Loose parts are materials that can be moved, carried, combined, redesigned, lined up, and taken apart and put back together in a range of ways. They are items with no instructions or directions that can be used alone or combined with other materials.
A few examples of loose parts are listed below:
For further loose parts ideas and inspiration, see Michelle Thornhill’s ‘Loose Parts and Intelligent Playthings Categorized By Schema’
The theory of loose parts was proposed by architect Simon Nicholson in the 1970’s who believed that it is the ‘loose parts’ in our environment that will empower our creativity.
“In any environment, both the degree of inventiveness and creativity, and the possibility of discovery, are directly proportional to the number and kinds of variables in it.” – Simon Nicholson
- Natural loose parts can be collected from your backyard or a short stroll in Australian bushland, why not take the opportunity to connect with nature as you collect twigs, leaves, bark, rocks, feathers, or seedpods.
- Loose parts naturally found in the environment have minimal to no harm on the environment.
- Items found in the natural environment invite open-ended interactions, spontaneity, exploration, discovery, and connection with nature.
- Natural resources provide a sensory benefit to children’s learning. Different sizes, colours, smells and even sounds when tapped or scrunched.
- They provide tactile stimulation enabling children to explore the different textures and increase their fine motor strength and control.
- Natural elements can assist children in developing numeracy skills, these resources can be used to make patterns and shapes, they can be sorted by size and weight, categorised by similarities and differences, and used for counting.
Engagement with and collection of natural loose parts enable children to connect with and learn from nature. “Experiences in nature are positively associated with stronger pro-environmentalism, such as emotional affinity toward nature (Kals et al., 1999), willingness to conserve biodiversity (Soga et al., 2016), willingness to pay for the conservation of urban green spaces (Lo and Jim, 2010), and pro-environmental behaviours (Evans et al., 2018). Overall, researchers have found a positive link between environmental attitudes and environmental behaviours (Bamberg and Möser, 2007).” – Frontiers in Psychology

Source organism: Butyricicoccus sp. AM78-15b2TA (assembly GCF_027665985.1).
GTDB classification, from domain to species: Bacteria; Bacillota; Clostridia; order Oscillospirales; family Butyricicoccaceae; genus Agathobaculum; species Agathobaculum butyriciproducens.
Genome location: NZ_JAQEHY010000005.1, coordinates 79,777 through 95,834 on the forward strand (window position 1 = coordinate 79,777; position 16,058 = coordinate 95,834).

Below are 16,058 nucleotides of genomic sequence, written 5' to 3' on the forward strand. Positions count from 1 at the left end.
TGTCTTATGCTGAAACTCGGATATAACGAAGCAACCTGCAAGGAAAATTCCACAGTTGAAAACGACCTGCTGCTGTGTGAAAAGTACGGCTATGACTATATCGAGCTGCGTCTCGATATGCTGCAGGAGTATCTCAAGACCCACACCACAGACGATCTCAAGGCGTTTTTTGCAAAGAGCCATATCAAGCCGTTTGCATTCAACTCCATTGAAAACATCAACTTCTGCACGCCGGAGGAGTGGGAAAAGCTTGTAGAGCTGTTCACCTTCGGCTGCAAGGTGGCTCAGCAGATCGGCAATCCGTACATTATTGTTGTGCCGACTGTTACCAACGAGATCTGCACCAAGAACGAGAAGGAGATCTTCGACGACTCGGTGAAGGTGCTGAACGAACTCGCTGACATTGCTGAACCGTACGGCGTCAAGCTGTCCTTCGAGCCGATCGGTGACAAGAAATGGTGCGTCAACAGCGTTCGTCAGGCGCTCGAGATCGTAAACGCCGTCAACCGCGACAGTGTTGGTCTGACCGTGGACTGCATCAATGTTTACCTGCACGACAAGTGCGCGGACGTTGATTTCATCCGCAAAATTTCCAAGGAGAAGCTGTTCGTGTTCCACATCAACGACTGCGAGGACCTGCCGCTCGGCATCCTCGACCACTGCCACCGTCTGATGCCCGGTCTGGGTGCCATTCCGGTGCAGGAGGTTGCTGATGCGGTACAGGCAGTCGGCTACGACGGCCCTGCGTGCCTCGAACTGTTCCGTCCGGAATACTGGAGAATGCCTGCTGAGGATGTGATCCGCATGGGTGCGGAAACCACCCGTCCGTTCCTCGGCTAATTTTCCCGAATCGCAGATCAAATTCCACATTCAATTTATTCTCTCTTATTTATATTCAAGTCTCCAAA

Loose parts promote children’s sense of agency, it enables them to strengthen their independence and sense of self as they learn and explore. Children can turn loose parts into whatever they desire, loose parts provide limitless opportunities compared to ‘toys’ such as cars and dolls, which are some of children’s favourite play items, but have one predictable use or outcome.
When providing loose parts in the early learning environment they inspire children’s creativity, boosts imagination, critical thinking skills and curiosity. Teachers should enable children to integrate play materials and areas, this provides children with quality open-ended learning which has emerged from their own ideas.
Having resources sufficient in number provides opportunities for collaboration, learning from others and further develops children’s social skills.
Things to remember when implementing ‘Loose parts’ theory in the classroom
- Children need to be able to direct and resource their own learning.
- Loose parts should be stored where children are able to access them independently.
- Replenish, added to or change loose parts regularly.
- Loose parts should always be available, allowing children to extend on previous experiences.
- Educators provide no direction when providing loose parts.
- Educators support children if they decide to move or change the use of loose parts.
The best learning and play are experienced when one is working from their own ideas and interests, effective stimuli and engagement is achieved when children choose and influence their own learning pathways.